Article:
THE HST/ACS COMA CLUSTER SURVEY. IV. INTERGALACTIC GLOBULAR CLUSTERS AND THE MASSIVE GLOBULAR CLUSTER SYSTEM AT THE CORE OF THE COMA GALAXY CLUSTER

Eric W. Peng*, Henry C. Ferguson, Paul Goudfrooij, Derek Hammer, John R. Lucey, Ronald O. Marzke, Thomas H. Puzia, David Carter, Marc Balcells, Terry Bridges, Kristin Chiboucas, Carlos del Burgo, Alister W. Graham, Rafael Guzman, Michael J. Hudson, Ana Matkovic, David Merritt, Bryan W. Miller, Mustapha Mouhcine, Steven PhillippsRay Sharples, Russell J. Smith, Brent Tully, Gijs Verdoes Kleijn

*Corresponding author for this work

Research output: Contribution to journalArticle (Academic Journal)peer-review

69 Citations (Scopus)

Abstract

Intracluster stellar populations are a natural result of tidal interactions in galaxy clusters. Measuring these populations is difficult, but important for understanding the assembly of the most massive galaxies. The Coma cluster of galaxies is one of the nearest truly massive galaxy clusters and is host to a correspondingly large system of globular clusters (GCs). We use imaging from the HST/ACS Coma Cluster Survey to present the first definitive detection of a large population of intracluster GCs (IGCs) that fills the Coma cluster core and is not associated with individual galaxies. The GC surface density profile around the central massive elliptical galaxy, NGC 4874, is dominated at large radii by a population of IGCs that extend to the limit of our data (R <520 kpc). We estimate that there are 47,000 +/- 1600 (random) (+4000)(-5000) (systematic) IGCs out to this radius, and that they make up similar to 70% of the central GC system, making this the largest GC system in the nearby universe. Even including the GC systems of other cluster galaxies, the IGCs still make up similar to 30%-45% of the GCs in the cluster core. Observational limits from previous studies of the intracluster light (ICL) suggest that the IGC population has a high specific frequency. If the IGC population has a specific frequency similar to high-S-N dwarf galaxies, then the ICL has a mean surface brightness of mu(V) approximate to 27 mag arcsec(-2) and a total stellar mass of roughly 10(12) M-circle dot within the cluster core. The ICL makes up approximately half of the stellar luminosity and one-third of the stellar mass of the central (NGC 4874+ICL) system. The color distribution of the IGC population is bimodal, with blue, metal-poor GCs outnumbering red, metal-rich GCs by a ratio of 4:1. The inner GCs associated with NGC 4874 also have a bimodal distribution in color, but with a redder metal-poor population. The fraction of red IGCs (20%), and the red color of those GCs, implies that IGCs can originate from the halos of relatively massive, L* galaxies, and not solely from the disruption of dwarf galaxies.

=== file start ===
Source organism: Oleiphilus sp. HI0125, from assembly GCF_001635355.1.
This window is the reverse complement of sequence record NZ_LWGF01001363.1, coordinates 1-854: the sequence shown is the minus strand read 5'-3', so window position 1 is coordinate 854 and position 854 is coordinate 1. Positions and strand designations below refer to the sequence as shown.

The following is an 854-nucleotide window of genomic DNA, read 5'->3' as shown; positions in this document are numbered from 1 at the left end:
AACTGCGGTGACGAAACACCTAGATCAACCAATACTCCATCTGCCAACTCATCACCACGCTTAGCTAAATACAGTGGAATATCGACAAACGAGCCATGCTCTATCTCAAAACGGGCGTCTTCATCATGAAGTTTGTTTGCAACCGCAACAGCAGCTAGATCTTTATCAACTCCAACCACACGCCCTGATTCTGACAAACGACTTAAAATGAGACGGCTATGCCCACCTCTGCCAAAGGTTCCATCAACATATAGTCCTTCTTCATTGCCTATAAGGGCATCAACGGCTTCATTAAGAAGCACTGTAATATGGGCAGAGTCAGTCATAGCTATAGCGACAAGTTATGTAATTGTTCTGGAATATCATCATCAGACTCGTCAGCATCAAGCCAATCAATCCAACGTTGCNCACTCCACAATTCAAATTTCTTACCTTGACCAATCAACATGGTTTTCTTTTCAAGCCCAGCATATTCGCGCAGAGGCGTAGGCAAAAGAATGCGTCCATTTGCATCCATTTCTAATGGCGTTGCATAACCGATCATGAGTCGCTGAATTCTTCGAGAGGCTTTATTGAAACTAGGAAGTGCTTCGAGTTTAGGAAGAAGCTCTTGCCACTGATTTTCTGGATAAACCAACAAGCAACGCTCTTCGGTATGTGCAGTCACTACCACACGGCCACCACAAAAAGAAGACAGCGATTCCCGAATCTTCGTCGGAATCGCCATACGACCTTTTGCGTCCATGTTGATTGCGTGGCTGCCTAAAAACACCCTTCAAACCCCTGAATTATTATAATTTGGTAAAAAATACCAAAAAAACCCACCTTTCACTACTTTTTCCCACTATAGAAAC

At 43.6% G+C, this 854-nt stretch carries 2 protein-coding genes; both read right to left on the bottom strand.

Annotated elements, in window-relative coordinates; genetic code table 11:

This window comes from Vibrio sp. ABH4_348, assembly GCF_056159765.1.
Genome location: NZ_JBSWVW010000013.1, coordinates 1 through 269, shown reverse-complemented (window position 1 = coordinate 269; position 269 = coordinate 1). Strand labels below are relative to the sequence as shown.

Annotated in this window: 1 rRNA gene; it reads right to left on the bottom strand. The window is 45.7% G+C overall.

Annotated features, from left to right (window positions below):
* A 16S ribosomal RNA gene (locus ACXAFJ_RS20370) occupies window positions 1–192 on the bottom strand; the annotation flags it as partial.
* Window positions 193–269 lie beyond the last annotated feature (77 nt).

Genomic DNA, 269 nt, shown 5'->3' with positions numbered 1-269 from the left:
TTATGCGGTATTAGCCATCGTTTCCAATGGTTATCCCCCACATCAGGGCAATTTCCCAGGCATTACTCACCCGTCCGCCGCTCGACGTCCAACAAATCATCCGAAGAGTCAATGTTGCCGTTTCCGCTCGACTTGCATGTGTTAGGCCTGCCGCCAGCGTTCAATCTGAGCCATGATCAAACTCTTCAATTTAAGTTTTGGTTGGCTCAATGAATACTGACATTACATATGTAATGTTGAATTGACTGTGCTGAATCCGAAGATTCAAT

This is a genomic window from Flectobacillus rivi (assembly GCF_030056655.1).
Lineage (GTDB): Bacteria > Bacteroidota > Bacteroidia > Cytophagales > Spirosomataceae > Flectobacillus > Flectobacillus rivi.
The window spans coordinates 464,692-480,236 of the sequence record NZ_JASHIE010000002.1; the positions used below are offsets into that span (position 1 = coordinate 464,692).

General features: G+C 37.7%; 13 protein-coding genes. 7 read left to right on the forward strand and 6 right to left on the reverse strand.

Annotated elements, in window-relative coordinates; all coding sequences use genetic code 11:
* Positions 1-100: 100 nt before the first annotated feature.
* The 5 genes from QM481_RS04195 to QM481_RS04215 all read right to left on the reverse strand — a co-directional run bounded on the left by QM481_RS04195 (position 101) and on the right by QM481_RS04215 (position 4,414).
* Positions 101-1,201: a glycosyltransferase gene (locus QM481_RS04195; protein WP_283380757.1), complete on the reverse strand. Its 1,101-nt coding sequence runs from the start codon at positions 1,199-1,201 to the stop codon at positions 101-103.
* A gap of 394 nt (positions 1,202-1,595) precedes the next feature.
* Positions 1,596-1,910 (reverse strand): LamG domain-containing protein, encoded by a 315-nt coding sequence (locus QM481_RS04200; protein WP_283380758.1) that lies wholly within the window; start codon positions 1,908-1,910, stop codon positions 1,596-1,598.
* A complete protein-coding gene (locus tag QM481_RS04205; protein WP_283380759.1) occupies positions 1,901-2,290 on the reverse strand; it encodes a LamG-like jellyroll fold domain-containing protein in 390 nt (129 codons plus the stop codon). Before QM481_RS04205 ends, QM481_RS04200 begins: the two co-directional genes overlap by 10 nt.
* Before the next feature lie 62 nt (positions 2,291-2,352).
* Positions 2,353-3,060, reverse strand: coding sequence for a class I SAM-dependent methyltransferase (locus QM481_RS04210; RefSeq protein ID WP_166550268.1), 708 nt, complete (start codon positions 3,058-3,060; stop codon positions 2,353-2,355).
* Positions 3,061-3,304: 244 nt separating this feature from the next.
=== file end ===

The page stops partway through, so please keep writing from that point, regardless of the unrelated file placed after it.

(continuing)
Original languageEnglish
Article number23
Number of pages16
JournalAstrophysical Journal
Volume730
Issue number1
DOIs
Publication statusPublished - 20 Mar 2011

Keywords

  • galaxies: clusters: individual (Coma)
  • galaxies: elliptical and lenticular, cD
  • galaxies: evolution galaxies: halos
  • galaxies: star clusters: general
  • globular clusters: general
  • INTRACLUSTER PLANETARY-NEBULAE
  • CCD SURFACE PHOTOMETRY
  • BRIGHTNESS DWARF GALAXIES
  • TELESCOPE ADVANCED CAMERA
  • ULTRA-COMPACT DWARFS
  • DARK-MATTER HALOS
  • VIRGO-CLUSTER
  • DIFFUSE LIGHT
  • LUMINOSITY FUNCTION
  • ELLIPTIC GALAXIES

Cite this